On April 30, Moody's downgraded Trinidad and Tobago’s government bond rating from Baa1 to Baa2, and also changed the outlook from stable to negative.
The downgrading of the Trinidad and Tobago economy by Moody’s should not come as a great surprise, particularly as oil and gas prices were fairly flat between 2011 and June 2014. (In June 2014, the price of a barrel of crude oil was US$105.)
After June 2014, though, the price of crude oil fell sharply, and averaged US$48.47 for March 2015, about US$57 less than in June 2014. Using the Henry Hub marker, gas prices fell from US$6 mmbtu in February 2014 to US$2.83 in March 2015.
These are significant declines. Between January 2011 and March 2015, there was also an overall negative movement in the prices of other key export goods such as methanol, urea and propane.
At the same time, there was a decrease in the production of crude oil and natural gas. Specifically, in January 2011 the T&T economy produced 2.97mn barrels of crude oil.
By March 2015, production declined to 2.23mn barrels. In the same time period, there was also a decline in the average monthly production of natural gas.
Central government total expenditures increased from TT$10.99 billion in 2000 to TT$53.04 billion in 2014. This is a phenomenal increase.
Annual growth in government spending, averaged 14.53 percent from 2001 to 2009, but only 7.66 percent from 2010 to 2014.
It is a well-established economic principle that increases in prices reduce the purchasing power of money, so it makes good economic sense to see how real government expenditures performed during the same time period, 2000 to 2014.
This is an especially relevant exercise, as the retail price index increased 250 percent from 2000 to 2014.
In 2003, using 2000 as a base year, transfers and subsidies stood at TT$3.64bn. By 2007 they had escalated to TT$8.99bn.
After 2007, although transfers and subsidies increased again until 2014, this was a much smaller 16 percent compared to the percentage of the previous increases.
So where does this leave the T&T economy? The clear answer is that the T&T economy is in need of structural adjustment. This has been the case since 2008.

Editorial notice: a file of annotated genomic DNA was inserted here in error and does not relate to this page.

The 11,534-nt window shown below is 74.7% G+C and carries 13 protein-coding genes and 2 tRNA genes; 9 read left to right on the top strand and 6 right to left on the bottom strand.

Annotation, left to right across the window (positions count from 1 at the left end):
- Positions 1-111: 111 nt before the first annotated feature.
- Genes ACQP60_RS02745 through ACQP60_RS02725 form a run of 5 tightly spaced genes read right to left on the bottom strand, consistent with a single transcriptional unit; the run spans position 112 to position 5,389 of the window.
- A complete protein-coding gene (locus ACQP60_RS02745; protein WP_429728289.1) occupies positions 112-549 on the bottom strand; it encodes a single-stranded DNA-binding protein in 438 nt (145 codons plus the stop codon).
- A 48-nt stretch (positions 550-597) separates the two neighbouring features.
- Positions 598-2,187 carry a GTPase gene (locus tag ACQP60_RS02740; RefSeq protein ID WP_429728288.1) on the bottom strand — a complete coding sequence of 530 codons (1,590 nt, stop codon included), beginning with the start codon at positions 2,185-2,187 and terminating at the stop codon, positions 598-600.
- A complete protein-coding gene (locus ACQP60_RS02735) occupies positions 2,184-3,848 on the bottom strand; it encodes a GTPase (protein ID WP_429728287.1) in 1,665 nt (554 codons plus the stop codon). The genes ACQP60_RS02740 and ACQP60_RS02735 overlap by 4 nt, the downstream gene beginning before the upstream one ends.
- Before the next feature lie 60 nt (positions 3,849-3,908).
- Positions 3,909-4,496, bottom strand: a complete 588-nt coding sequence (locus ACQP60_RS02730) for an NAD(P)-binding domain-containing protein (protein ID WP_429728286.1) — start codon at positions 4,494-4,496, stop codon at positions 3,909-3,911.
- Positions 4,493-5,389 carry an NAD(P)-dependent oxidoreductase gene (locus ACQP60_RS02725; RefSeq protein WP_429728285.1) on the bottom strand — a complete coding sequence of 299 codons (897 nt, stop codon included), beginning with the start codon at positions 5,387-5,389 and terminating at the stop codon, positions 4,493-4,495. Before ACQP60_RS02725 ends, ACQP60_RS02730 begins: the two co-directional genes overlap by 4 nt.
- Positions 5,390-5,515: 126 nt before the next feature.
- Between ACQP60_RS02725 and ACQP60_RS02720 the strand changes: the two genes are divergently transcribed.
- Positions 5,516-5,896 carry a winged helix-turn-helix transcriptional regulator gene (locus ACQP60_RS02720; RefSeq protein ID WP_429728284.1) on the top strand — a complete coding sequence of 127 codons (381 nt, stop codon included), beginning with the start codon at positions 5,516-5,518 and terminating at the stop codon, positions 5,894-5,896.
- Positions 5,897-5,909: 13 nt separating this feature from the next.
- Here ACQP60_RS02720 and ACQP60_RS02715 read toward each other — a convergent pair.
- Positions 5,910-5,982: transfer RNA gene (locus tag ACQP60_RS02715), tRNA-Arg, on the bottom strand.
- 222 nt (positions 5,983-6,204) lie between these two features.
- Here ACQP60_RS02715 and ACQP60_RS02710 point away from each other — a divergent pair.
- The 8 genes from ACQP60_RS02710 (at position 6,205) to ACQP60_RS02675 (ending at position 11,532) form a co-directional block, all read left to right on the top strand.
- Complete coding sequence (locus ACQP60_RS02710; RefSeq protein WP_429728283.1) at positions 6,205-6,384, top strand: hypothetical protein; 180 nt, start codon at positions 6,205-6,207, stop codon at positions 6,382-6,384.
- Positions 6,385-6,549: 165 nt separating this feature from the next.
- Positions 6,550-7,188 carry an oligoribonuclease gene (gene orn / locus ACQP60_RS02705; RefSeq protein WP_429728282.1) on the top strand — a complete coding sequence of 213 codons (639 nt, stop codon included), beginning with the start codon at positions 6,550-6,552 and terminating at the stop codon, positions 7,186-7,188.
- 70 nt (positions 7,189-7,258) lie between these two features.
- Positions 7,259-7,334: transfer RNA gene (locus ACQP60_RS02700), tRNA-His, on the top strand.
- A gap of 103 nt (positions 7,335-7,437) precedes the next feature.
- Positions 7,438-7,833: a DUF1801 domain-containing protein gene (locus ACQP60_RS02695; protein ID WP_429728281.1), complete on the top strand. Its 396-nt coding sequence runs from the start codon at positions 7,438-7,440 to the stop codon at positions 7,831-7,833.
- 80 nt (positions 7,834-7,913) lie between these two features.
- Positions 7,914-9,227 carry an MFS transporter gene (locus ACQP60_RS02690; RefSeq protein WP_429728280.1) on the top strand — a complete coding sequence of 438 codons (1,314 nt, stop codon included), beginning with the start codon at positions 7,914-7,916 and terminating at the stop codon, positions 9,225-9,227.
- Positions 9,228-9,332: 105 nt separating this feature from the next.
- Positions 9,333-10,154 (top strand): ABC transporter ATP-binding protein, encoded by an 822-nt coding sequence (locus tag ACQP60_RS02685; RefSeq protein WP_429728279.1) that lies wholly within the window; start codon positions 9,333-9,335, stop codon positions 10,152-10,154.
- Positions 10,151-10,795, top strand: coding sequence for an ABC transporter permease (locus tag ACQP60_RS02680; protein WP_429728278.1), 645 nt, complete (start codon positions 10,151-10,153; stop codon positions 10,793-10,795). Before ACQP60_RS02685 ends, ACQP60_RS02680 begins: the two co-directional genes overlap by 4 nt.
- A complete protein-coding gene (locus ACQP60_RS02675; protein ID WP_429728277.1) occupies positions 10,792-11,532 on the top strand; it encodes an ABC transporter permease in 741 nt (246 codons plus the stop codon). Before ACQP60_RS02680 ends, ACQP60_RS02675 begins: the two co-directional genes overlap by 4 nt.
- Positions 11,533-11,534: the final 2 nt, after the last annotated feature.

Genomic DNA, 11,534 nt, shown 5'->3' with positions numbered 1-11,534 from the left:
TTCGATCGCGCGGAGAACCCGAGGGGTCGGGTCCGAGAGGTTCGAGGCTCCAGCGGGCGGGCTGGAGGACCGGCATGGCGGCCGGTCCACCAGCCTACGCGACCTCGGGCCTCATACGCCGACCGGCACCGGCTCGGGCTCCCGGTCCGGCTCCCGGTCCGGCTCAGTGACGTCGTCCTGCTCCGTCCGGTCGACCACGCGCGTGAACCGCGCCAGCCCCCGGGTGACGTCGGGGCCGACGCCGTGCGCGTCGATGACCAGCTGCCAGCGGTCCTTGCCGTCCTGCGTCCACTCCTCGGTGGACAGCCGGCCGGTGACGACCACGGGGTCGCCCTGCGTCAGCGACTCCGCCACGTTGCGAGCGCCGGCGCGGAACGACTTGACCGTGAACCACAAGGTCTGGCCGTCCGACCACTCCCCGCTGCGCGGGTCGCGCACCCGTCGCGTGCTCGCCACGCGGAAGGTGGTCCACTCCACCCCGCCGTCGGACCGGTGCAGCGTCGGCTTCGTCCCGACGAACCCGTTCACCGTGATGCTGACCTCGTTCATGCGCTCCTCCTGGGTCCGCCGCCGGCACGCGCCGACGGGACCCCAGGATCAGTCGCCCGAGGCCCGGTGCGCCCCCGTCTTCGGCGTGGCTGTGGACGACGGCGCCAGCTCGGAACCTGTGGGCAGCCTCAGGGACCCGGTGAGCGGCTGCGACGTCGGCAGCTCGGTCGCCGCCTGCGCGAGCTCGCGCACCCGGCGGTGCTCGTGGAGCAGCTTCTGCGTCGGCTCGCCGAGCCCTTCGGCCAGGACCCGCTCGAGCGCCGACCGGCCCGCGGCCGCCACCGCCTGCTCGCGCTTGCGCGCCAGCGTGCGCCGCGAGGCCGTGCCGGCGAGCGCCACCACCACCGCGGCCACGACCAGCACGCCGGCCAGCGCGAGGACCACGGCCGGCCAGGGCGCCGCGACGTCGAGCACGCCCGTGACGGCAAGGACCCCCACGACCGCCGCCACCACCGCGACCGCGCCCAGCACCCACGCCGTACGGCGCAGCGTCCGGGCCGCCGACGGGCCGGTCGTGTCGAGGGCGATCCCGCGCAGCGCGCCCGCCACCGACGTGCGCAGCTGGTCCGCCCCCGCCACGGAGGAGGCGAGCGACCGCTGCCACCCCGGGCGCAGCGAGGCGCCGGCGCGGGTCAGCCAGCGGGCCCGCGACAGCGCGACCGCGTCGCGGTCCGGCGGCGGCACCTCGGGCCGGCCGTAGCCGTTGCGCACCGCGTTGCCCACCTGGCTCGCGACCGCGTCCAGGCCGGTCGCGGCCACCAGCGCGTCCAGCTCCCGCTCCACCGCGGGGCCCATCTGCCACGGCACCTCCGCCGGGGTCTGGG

In the first instance, the labour market is too skewed. Excess state participation started in 2003 with the CEPEP Programme (but with a dynamic of its own thereafter) and served to crowd out the private sector from sufficient access to the limited pool of labour.
As it stands, there is already a labour shortage in the private-sector economy. Parallel to this, there has been a rapid increase in the number of workers employed in make-work programmes.
A downsizing of these make-work programmes will increase the marginal and average productivity of labour therein, and will shed labour to allow other productive segments of the economy to expand capacity, a win-win situation!
There is also a need to implement a greater focus on manufacturing. The manufacturing sector employs around 50,000 people. If a strategy could be designed that would double the size of the manufacturing sector, this would increase the number of long-term, sustainable jobs created.
The seven e TecK parks planned by the government for various places within the economy have to be brought onto the front burner, as the direct employment and indirect opportunities would help stabilise the long-term growth of the economy.
A process will have to be formulated to find an equilibrium between wage demands and productivity increases, especially in the now-stressed petroleum sectors.
Unreasoned demand for wage increases by trade unions must be a thing of the past, as there is no longer any basis for such, logical or otherwise.
Unreasoned wage increases which are higher than associated productivity increases compromise the overall competitiveness of the economy.
Already, output per worker in some segments of the economy has fallen, and Moody’s would have certainly considered all these factors in its decision to downgrade the economy.
Perhaps this downgrade may help to persuade the few remaining critics of adjusting the fuel subsidy that such a change must occur. This subsidy comes at a great fiscal cost to the economy and its contribution to the economy’s global competitiveness is marginal at best.
Indeed, the fuel subsidy may have backfired, as it may have stimulated an abnormal demand for vehicles in the TT economy, given low interest rates in the banking system.
The rapid increase in the number of vehicles would have increased traffic congestion, decreased worker punctuality and attendance, and also increased overall levels of pollution.
In the context of the commentary by Moody’s wherein the T&T economy was downgraded from a Baa1 to a Baa2, we need to exercise more fiscal discipline. The rapid growth in transfers and subsidies must not continue.
Let us not waste this crisis, but use it to remedy some of the ills that have developed in the economy. We must recognise that we are in a new normal. The policy makers should proceed accordingly.